4. 4.0 4.1 "Texas Soph might be Texas Starter". The Mexia Weekly Herald. 11 September 1942. http://texashistory.unt.edu/ark:/67531/metapth299775/m1/6/zoom/. Retrieved 1 March 2015.
  5. Grayson, Harry (14 November 1942). "Collins, Magliolo Pave Way For Texas Speedmen; Bible Develops Blockers And Steers Roll Onward". Mount Carmel Item. https://www.newspapers.com/newspage/74866499/. Retrieved 2 March 2015.
  6. Ratliff, Harold (2 January 1943). "Rigid Texas Line Beats Ga. Tech". The Philadelphia Inquirer. http://fultonhistory.com/Newspapers%2023/Philadelphia%20PA%20Inquirer/Philadelphia%20PA%20Inquirer%201943/Philadelphia%20PA%20Inquirer%201943%20-%200053.pdf. Retrieved 2 March 2015.
  7. "Bible Names Captains For Texas Longhorns". Lubbock Morning Avalanche. 21 September 1943. https://www.newspapers.com/newspage/7900496/. Retrieved 2 March 2015.
  8. Olsne, Homer (24 October 1943). "Longhorns Run Wild to Overwhelm Rice Owls 58-0". The Brownsville Herald. https://www.newspapers.com/newspage/21936203/. Retrieved 2 March 2015.
  9. "Texas Lands Three Backs on All-Southwest". The Paris News. 5 December 1943. https://www.newspapers.com/newspage/17272463/. Retrieved 5 March 2015.
  10. "X-Ray to Determine If Magliolo Plays". El Paso Herald Post. 12 November 1946. https://www.newspapers.com/newspage/12254398/. Retrieved 5 March 2015.
  11. McCarty, Bernie. "The All-America Blockers". http://library.la84.org/SportsLibrary/CFHSN/CFHSNv08/CFHSNv08n2e.pdf. Retrieved 5 March 2015.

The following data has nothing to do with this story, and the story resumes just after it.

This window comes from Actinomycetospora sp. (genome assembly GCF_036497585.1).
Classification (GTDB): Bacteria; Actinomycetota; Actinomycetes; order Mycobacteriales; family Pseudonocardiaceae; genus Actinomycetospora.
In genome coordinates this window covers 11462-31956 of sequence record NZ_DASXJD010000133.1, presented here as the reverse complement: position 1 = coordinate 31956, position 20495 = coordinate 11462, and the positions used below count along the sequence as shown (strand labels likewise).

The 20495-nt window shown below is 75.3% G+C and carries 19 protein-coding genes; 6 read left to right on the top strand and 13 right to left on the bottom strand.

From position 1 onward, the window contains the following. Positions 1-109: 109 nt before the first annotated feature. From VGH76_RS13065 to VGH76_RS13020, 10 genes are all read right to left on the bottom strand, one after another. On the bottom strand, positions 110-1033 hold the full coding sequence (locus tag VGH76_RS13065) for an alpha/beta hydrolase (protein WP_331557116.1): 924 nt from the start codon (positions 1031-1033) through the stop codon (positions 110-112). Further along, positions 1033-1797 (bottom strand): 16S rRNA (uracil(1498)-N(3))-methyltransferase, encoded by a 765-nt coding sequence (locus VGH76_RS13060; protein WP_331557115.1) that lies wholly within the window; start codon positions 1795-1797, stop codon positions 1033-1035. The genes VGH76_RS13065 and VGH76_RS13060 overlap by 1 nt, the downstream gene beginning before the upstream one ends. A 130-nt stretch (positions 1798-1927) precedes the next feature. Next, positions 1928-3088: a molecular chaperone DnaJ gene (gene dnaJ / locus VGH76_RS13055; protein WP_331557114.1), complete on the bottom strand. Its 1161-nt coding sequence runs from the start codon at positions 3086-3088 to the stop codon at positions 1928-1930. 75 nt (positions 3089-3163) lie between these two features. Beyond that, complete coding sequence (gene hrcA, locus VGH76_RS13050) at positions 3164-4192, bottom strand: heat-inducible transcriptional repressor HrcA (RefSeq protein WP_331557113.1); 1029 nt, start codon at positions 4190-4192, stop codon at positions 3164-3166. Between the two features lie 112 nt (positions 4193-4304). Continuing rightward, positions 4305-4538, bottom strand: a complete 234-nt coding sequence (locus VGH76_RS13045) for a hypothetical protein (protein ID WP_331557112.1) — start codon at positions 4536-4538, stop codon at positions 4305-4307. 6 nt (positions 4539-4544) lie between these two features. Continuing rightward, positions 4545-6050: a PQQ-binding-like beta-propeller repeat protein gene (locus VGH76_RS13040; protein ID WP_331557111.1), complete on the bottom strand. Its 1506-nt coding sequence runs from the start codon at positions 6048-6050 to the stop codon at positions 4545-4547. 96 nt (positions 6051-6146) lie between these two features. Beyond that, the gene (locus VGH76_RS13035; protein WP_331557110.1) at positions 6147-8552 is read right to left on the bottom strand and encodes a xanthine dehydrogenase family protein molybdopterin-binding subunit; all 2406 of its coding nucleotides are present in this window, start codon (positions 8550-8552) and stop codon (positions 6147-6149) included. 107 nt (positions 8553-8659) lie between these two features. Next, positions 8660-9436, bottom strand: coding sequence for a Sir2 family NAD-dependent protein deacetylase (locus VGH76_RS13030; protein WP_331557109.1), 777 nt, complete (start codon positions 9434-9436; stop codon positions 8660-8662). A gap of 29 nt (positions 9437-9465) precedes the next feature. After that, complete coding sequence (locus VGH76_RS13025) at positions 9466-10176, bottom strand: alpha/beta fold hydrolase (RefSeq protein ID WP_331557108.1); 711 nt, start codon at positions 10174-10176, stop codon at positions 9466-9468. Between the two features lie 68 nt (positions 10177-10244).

12. Grayson, Harry (16 December 1947). "Grayson's Scoreboard". Breckenridge American. http://texashistory.unt.edu/ark:/67531/metapth133026/m1/4/zoom/. Retrieved 3 March 2015.
  13. Ratliff, Harold V. (1 December 1947). "SMU AND TEXAS DOMINATE ALL-CONFERENCE SELECTIONS". The Eagle. https://www.newspapers.com/newspage/43425943/. Retrieved 3 March 2015.
  14. "The 1947 AP All-American". Pampa Daily News. 3 December 1947. https://www.newspapers.com/newspage/6289660/. Retrieved 4 March 2015.
  15. "Texas Dominate All-Southwest Lineups, Tom Landry Places On Second List". The Brownsville Herald. 1 December 1947. https://www.newspapers.com/newspage/20990801/. Retrieved 4 March 2015.
  16. "Men's Hall of Honor - Joe Magliano". http://www.texassports.com/aa.aspx?hid=214. Retrieved 4 March 2015.
  17. "Pro Team Loses Back". The Kingsport News: p. 3. July 9, 1949. https://www.newspapers.com/clip/3223508/pro_team_loses_back/.